The U.S. economy gained 312,000 jobs in December, and the unemployment rate rose to 3.9%, according to figures released this morning by the U.S. Bureau of Labor Statistics. This report shows an increase in unemployed workers and while wage gains are stronger, they are not consistent with a tight labor market. This ongoing financial and economic volatility means that the Federal Reserve needs to hold off on more rate increases.
In response to the December job numbers, AFL-CIO Chief Economist William Spriggs tweeted:
Job gains were in all broad industry groups except information. Biggest gains in education and health, leisure and hospitality, professional and business services leading in growth #JobsReport @AFLCIO pic.twitter.com/MhRDA7KKnH— William E. Spriggs (@WSpriggs) January 4, 2019
The broadest measure of labor force slack (including part-time for economic reasons and discouraged workers) was flat at 7.6%, while the narrower measure was up to 3.9% #JobsDay #JobsReport @AFLCIO pic.twitter.com/WnwK9O5MxV— William E. Spriggs (@WSpriggs) January 4, 2019
Over the year, unemployment rates fell for all education attainment groups, but was flat for college grads. But, from November to December, unemployment rates and number unemployed were up for all education groups, except college grads. #jobsday #JobsReport @AFLCIO— William E. Spriggs (@WSpriggs) January 4, 2019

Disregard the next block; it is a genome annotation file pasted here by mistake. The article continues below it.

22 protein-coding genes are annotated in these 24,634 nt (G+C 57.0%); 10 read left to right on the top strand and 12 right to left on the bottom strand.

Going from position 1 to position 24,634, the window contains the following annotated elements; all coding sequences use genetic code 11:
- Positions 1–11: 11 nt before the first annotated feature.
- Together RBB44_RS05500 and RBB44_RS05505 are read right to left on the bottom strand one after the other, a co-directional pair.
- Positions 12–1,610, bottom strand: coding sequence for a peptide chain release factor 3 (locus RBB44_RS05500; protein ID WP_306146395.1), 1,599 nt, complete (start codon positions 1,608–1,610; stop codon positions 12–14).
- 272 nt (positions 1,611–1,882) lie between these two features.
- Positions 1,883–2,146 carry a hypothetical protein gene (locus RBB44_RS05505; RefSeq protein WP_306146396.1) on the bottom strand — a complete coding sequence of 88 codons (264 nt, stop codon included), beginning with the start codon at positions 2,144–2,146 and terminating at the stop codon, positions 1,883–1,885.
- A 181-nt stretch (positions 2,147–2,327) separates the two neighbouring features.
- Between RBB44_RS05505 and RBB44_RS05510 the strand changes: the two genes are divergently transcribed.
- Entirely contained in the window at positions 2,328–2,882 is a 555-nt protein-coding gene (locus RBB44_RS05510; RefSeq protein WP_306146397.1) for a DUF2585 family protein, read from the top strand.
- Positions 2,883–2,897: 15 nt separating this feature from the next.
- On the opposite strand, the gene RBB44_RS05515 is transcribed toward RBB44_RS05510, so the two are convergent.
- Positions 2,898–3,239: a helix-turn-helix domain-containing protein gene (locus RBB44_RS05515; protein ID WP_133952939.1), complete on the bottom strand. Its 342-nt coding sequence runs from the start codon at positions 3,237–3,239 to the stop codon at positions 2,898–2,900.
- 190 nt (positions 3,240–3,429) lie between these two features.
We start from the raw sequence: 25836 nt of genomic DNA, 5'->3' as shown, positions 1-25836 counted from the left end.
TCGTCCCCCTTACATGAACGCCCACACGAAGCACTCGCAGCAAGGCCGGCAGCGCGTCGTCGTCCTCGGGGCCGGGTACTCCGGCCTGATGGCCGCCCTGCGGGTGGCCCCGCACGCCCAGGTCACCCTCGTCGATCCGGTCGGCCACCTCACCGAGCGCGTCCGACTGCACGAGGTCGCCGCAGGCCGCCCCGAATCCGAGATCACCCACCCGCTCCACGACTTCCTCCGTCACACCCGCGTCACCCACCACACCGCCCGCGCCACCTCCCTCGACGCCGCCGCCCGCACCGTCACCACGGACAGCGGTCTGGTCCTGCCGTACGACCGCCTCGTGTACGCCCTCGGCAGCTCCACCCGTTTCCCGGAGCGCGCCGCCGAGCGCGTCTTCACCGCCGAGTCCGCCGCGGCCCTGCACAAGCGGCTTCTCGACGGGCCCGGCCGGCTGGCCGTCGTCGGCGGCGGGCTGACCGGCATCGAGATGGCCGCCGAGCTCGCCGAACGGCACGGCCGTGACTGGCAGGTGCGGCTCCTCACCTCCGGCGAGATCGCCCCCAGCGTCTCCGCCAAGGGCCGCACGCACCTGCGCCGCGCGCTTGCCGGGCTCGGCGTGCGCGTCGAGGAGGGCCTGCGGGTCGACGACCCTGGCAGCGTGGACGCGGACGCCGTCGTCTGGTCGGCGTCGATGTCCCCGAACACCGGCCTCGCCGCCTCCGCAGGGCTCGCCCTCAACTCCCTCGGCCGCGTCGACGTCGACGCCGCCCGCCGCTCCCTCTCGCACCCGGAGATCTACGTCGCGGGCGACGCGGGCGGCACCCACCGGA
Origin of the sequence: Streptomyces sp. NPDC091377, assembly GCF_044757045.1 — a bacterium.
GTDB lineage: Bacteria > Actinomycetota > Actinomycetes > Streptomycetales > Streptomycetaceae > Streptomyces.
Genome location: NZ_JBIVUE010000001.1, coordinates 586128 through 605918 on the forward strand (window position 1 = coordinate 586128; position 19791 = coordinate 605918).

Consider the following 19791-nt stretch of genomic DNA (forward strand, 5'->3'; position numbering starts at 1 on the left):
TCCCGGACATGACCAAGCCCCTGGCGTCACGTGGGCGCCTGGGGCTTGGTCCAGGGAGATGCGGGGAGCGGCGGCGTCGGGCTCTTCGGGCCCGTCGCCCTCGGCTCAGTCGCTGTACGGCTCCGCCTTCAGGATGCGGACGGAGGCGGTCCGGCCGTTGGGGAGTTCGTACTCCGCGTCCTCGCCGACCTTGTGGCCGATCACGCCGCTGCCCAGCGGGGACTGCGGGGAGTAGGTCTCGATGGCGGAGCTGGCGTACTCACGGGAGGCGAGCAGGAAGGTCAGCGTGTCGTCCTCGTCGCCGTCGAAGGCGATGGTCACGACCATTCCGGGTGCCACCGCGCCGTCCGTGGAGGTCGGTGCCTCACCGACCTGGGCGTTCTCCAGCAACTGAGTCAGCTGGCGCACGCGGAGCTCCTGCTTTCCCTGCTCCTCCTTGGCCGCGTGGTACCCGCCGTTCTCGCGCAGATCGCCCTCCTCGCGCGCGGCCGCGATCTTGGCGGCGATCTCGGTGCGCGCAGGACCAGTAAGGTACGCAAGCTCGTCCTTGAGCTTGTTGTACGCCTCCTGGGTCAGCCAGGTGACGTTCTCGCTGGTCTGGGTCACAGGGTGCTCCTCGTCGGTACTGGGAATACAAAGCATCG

Over the year, and in December, construction and mining show gains. In a trend dating back to 2010, construction is almost recovered to its record level of employment in 2007 @AFLCIO pic.twitter.com/68cUzgS4Sh— William E. Spriggs (@WSpriggs) January 4, 2019
December was a movement in the right direction for education employment with state and local government, but over the year the employment is still down--NOT GOOD for America's long term growth. @AFTunion @AFSCME @AFLCIO #JobsReport #jobsday pic.twitter.com/QsB6iBSRY7— William E. Spriggs (@WSpriggs) January 4, 2019
Many are seeing a sunny picture, but this job report shows an increase in unemployed workers (Black workers, all workers with less than college degrees, younger workers). Wage gains stronger but not consistent with a tight labor, the @federalreserve still needs to pause @AFLCIO— William E. Spriggs (@WSpriggs) January 4, 2019
Last month's biggest job gains were in health care (50,000), professional and business services (43,000), food services and drinking places (41,000), construction (38,000), manufacturing (32,000) and retail trade (24,000). Employment in other major industries—including mining, wholesale trade, transportation and warehousing, information, financial activities and government—showed little change
over the month.
Among the major worker groups, the unemployment rates rose for blacks (6.6%), adult men (3.6%) and Asians (3.3%). The jobless rate for teenagers (12.5%), Hispanics (4.4%), adult women (3.5%) and whites (3.4%) and showed little or no change in December.
The number of long-term unemployed (those jobless for 27 weeks or more) declined slightly in December and accounted for 20.5% of the unemployed.